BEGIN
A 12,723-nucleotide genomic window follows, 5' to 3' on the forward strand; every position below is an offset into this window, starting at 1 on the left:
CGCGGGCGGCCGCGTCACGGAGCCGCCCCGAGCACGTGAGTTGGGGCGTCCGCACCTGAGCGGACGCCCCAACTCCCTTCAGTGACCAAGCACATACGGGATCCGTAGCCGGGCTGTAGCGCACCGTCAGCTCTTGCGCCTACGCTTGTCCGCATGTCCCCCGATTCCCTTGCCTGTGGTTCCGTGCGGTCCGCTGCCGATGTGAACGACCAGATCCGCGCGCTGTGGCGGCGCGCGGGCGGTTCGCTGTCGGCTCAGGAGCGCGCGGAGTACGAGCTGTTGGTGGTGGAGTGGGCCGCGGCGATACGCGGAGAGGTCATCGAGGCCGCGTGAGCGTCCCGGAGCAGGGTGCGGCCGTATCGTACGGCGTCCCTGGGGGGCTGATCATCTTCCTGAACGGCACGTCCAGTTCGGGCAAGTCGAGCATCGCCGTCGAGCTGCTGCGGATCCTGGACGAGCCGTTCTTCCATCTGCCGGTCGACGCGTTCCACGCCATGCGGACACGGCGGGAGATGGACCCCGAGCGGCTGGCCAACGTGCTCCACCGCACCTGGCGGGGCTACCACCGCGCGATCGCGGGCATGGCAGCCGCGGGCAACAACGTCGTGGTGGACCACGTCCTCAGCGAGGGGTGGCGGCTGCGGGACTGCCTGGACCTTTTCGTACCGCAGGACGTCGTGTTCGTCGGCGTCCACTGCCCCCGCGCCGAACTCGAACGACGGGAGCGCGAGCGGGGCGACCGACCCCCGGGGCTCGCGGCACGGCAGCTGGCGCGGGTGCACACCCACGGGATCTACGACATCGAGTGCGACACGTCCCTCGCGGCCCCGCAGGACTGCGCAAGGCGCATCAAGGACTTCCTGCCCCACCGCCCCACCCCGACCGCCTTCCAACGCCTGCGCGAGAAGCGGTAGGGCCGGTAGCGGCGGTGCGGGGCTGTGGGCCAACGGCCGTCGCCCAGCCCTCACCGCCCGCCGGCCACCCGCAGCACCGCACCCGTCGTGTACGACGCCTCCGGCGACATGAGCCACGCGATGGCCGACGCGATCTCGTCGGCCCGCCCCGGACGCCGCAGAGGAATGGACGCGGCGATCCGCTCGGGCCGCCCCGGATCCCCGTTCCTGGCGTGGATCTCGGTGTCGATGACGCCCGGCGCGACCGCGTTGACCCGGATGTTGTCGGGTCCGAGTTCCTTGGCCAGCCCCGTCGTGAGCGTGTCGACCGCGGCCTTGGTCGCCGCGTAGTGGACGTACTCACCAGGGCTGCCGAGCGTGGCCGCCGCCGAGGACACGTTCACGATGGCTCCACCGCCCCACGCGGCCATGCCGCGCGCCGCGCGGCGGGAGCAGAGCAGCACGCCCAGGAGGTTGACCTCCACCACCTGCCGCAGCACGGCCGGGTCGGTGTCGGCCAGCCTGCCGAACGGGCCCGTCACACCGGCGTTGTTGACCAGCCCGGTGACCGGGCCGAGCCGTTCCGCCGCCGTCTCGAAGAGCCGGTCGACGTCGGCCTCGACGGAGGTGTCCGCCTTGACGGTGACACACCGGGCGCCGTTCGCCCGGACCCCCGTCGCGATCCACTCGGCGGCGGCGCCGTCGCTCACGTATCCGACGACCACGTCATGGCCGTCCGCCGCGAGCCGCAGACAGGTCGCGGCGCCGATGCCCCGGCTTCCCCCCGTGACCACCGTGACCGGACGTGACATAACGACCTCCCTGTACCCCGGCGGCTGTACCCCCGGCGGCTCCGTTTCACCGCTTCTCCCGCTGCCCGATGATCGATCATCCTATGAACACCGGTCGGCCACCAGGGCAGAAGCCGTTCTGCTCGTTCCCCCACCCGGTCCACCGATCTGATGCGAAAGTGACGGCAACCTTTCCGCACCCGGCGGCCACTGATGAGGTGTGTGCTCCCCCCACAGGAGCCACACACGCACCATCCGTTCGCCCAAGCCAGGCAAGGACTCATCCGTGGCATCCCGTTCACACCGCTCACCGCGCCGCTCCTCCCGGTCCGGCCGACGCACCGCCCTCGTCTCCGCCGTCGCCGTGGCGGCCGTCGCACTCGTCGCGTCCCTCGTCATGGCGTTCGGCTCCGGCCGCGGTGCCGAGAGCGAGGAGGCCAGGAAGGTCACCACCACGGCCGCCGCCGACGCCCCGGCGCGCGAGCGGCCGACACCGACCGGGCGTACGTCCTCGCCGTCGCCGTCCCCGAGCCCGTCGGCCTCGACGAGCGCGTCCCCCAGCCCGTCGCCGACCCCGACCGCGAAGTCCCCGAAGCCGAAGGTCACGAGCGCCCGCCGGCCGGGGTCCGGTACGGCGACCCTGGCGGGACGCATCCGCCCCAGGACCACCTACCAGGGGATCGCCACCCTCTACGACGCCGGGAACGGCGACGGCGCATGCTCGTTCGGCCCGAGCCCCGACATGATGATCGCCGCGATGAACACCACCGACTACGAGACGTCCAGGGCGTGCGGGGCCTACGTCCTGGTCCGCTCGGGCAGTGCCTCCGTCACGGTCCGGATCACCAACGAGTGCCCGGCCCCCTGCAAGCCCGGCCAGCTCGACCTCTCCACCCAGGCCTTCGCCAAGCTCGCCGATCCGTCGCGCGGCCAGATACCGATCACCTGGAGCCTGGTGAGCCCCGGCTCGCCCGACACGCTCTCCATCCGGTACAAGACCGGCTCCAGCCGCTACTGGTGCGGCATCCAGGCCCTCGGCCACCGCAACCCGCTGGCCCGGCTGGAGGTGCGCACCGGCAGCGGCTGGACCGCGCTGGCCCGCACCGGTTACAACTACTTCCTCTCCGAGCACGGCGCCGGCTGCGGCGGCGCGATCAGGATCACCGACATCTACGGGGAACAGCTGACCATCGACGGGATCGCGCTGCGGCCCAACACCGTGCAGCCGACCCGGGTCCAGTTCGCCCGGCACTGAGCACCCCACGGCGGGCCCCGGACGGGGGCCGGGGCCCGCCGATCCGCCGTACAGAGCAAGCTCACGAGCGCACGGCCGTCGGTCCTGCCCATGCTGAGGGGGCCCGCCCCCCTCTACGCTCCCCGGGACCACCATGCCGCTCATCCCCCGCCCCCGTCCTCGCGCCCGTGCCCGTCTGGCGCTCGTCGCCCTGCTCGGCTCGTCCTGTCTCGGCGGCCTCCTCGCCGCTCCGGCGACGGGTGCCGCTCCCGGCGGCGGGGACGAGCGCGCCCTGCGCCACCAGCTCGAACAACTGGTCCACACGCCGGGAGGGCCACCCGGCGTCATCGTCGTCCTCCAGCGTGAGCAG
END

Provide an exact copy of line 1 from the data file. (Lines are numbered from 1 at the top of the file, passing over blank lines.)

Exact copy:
A 12,723-nucleotide genomic window follows, 5' to 3' on the forward strand; every position below is an offset into this window, starting at 1 on the left: